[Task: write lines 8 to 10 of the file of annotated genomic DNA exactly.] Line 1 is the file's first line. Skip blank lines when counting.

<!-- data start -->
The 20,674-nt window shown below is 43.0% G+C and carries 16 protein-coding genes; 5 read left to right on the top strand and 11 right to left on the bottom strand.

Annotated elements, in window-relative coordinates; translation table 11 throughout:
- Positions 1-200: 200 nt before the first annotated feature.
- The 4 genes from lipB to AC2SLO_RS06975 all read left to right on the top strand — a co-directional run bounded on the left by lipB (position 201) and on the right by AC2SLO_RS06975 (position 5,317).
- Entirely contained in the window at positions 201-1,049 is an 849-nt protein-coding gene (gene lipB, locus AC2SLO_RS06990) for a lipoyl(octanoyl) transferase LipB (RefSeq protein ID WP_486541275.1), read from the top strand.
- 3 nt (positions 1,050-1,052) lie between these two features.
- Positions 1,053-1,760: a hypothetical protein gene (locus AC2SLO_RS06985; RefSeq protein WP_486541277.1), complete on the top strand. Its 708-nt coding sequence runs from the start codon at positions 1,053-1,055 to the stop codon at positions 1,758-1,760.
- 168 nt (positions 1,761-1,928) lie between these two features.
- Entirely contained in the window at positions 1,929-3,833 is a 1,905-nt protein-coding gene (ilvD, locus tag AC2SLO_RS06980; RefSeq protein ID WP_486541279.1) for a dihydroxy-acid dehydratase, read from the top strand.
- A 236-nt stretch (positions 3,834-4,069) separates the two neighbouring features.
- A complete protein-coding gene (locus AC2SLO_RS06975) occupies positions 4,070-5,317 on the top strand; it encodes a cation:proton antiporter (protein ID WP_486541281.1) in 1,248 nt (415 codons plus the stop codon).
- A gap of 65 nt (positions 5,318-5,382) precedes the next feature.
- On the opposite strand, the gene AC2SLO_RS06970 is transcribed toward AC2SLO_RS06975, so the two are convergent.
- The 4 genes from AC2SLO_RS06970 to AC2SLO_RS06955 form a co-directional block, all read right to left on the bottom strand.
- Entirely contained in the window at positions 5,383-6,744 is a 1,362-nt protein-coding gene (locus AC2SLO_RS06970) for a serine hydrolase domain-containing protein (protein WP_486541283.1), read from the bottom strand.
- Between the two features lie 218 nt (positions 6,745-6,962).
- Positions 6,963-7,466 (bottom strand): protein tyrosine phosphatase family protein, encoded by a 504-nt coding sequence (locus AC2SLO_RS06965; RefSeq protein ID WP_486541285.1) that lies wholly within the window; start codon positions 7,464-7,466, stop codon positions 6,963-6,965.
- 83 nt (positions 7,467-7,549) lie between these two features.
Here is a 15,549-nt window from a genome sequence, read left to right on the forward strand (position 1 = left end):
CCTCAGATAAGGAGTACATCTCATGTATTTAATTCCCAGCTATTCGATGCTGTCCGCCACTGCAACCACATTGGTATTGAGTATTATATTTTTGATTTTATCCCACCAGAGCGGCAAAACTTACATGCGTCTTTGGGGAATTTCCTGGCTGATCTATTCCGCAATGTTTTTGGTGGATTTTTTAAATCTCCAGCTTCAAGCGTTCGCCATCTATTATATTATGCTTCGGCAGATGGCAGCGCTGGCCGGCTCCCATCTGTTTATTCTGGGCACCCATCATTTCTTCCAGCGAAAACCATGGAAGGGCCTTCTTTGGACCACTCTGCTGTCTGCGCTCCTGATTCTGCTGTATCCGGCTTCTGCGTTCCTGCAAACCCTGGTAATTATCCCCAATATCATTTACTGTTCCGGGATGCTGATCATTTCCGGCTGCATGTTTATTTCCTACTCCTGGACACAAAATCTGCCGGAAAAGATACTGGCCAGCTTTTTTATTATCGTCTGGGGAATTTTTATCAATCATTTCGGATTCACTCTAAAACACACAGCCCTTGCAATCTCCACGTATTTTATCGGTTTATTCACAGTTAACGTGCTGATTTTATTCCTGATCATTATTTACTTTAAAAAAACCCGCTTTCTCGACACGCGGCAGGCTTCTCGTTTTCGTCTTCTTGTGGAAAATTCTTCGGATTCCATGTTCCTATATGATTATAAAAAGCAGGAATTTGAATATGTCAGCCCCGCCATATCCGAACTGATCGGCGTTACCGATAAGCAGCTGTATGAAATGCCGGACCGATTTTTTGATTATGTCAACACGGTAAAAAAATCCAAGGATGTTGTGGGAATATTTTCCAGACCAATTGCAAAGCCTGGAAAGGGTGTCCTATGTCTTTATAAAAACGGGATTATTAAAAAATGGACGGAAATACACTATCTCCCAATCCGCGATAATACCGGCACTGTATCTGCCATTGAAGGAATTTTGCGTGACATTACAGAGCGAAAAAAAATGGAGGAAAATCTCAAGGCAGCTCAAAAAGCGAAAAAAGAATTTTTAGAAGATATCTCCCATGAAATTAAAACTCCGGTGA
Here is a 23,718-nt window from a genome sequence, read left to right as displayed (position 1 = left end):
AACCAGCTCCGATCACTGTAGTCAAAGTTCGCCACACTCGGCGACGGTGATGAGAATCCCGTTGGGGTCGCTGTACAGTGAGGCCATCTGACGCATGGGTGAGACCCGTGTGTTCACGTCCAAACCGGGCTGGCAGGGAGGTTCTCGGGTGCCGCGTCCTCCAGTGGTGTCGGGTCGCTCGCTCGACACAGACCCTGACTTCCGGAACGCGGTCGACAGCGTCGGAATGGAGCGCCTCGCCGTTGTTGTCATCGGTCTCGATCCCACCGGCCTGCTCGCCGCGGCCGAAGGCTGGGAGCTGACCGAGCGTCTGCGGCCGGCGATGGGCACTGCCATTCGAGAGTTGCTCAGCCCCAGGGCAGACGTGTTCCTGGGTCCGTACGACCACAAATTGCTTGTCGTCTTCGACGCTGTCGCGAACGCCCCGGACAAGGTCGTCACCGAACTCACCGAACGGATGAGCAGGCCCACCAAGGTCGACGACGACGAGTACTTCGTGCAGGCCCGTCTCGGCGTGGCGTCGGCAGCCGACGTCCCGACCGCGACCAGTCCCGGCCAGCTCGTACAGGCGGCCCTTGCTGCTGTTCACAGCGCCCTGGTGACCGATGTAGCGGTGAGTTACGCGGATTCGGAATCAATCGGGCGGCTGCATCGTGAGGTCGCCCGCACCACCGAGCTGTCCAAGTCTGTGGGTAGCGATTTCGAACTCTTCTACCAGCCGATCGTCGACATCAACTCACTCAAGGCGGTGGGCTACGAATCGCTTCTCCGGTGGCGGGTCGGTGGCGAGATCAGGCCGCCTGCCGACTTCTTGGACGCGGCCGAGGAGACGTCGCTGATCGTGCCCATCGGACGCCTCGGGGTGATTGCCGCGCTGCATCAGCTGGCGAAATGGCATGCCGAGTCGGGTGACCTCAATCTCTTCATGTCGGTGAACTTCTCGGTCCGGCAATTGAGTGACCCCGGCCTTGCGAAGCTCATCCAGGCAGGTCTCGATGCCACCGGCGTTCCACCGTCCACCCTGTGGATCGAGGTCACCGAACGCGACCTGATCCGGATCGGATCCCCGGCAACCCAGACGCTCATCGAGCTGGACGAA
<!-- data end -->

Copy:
- 168 nt (positions 1,761-1,928) lie between these two features.
- Entirely contained in the window at positions 1,929-3,833 is a 1,905-nt protein-coding gene (ilvD, locus tag AC2SLO_RS06980; RefSeq protein ID WP_486541279.1) for a dihydroxy-acid dehydratase, read from the top strand.
- A 236-nt stretch (positions 3,834-4,069) separates the two neighbouring features.